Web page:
In 2007, Brent Fuqua had fallen from operating a successful photography business into a crushing addiction to prescription painkillers. After he'd lost his job as well as his long-term partner, he checked himself in to Progress Valley in Minneapolis, a drug recovery center.
There, Fuqua would go on long bike rides to clear his head of the shame and stress that cluttered his thoughts. When he saw that his friends at the halfway house didn't have bikes of their own, he set up shop in the garage, fixing a pile of broken ones that former residents had discarded.
Soon, he built a name for himself as a mechanic. People in the neighborhood started dropping off their bikes for Fuqua to tune. Those in recovery who had lost their driver's licenses or couldn't afford to drive suddenly had another means of getting to work.
In thanks, Fuqua's brothers in recovery conspired to carve him a wooden sign proclaiming "Recovery Bike Shop." In 2011, Fuqua partnered with Seth Stattmiller of Re-Cyle garage in Uptown and launched his own bike shop: Recovery in Northeast.
"I began to change," Fuqua says. "For some reason after I got myself detoxed and went through treatment, I found one of my core values that I'd lost track of. All of a sudden I had this heart that just cared about everybody I came into contact with, and that's what made this shop grow into a $1 million company."
Recovery Bike Shop now employs 17 workers who strip down, rebuild, and tune up used bikes for profit and philanthropy. About 7,000 bikes a year pass through, and 1,000 are ultimately sold. Fuqua ships more than 2,000 to Africa at no profit and gives bikes away to local nonprofits like Full Cycle, which runs internship programs for homeless and inner-city kids. His spare wheels became fencing around urban gardens; artists turned his old tires into belts.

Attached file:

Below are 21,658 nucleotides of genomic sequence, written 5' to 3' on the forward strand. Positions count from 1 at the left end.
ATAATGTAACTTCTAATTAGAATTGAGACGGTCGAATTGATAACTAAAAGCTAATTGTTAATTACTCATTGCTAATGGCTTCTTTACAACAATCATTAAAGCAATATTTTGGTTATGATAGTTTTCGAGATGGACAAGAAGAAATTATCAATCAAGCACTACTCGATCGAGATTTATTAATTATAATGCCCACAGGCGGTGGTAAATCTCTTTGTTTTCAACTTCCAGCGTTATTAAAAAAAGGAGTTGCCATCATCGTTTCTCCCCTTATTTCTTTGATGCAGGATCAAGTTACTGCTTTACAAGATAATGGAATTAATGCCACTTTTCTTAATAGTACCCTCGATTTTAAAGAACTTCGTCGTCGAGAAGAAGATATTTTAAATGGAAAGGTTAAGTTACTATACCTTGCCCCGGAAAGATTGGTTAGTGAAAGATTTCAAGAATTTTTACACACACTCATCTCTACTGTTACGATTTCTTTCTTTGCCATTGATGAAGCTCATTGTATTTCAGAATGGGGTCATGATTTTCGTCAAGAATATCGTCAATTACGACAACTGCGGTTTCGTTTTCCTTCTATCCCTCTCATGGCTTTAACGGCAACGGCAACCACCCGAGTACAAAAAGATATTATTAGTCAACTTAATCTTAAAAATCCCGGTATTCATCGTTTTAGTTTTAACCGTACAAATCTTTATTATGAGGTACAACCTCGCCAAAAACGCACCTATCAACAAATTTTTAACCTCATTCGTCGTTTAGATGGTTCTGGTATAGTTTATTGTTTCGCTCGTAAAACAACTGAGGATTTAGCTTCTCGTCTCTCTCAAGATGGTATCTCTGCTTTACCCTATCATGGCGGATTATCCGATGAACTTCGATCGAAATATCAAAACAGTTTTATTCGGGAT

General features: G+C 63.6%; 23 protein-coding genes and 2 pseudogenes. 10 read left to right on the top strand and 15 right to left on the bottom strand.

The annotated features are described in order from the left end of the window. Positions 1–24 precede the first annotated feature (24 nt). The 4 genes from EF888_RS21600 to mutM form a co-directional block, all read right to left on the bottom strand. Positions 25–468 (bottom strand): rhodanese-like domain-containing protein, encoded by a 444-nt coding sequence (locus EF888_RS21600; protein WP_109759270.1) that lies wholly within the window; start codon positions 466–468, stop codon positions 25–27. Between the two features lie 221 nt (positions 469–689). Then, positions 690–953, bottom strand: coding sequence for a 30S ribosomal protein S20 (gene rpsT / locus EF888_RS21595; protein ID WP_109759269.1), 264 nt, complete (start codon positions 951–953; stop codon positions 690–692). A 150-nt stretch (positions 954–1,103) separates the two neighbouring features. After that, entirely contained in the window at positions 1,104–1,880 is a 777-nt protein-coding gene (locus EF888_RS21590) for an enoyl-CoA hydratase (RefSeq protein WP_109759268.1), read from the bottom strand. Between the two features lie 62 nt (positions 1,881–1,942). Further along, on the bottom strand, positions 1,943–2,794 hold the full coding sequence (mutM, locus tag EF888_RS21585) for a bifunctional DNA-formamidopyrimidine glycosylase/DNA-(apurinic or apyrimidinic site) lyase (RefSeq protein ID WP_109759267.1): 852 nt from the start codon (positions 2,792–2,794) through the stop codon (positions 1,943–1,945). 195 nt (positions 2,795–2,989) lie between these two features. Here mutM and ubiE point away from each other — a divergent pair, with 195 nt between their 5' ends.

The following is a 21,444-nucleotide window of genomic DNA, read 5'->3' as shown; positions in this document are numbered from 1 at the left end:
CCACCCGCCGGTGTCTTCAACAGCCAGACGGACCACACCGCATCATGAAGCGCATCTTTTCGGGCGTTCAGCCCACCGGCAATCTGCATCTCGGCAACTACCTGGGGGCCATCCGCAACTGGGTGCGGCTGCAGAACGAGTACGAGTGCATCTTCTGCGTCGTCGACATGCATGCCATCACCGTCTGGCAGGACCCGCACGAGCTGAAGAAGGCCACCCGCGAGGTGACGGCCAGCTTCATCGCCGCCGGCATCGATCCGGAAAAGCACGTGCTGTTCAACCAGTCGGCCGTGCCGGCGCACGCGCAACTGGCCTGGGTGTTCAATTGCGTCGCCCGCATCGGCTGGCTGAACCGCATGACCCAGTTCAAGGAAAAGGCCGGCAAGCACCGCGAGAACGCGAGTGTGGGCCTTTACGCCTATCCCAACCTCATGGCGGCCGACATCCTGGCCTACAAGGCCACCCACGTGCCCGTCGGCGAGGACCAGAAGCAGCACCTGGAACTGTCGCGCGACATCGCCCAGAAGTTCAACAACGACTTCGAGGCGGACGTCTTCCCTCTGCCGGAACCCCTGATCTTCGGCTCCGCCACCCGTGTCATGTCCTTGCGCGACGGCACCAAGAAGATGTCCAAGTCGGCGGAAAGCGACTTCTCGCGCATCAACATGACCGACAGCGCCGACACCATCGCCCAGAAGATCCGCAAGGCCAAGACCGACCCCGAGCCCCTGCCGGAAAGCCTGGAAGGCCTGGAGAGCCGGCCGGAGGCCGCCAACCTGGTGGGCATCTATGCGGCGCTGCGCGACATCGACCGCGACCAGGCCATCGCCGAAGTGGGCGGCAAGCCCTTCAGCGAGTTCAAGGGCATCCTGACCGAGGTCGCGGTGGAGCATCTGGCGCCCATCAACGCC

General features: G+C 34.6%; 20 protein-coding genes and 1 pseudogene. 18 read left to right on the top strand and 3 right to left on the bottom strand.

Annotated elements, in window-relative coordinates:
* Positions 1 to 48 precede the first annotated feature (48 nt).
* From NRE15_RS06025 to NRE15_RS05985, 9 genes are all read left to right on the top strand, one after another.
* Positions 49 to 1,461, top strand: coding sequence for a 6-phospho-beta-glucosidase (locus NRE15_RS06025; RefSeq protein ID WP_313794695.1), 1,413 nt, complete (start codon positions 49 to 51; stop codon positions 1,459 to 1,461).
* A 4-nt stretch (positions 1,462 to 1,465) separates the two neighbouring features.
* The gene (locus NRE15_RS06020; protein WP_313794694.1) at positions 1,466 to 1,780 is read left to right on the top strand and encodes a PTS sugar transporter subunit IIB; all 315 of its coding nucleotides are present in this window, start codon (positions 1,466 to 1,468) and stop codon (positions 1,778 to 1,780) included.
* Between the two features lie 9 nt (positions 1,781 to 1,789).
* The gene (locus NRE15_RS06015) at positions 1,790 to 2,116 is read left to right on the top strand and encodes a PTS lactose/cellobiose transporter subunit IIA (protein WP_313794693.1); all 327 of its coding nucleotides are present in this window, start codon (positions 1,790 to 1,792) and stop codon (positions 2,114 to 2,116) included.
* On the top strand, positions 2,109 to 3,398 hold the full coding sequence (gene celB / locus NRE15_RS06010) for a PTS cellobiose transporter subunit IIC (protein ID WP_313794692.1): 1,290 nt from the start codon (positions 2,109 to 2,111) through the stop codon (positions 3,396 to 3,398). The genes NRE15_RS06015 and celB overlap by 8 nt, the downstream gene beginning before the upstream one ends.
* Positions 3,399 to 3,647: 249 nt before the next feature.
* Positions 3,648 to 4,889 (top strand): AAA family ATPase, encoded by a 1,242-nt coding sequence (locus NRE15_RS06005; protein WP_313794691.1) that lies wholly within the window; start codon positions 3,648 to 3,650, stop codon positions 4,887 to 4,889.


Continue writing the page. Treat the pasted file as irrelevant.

In Minneapolis, which has just been named No. 18 on Wired Magazine's list of the 20 most bike-friendly cities on the planet, there are bikers of all different needs and specialties. But Recovery has remained true to the no-frills urban commuter, Fuqua says.
"I knew why I was doing it. There was a transportation need in this community of people that I had become a part of, and I was meeting that transportation need," he says. "I needed a job, and I needed to do something good. My employees want paychecks, but the main purpose has always been doing something good."
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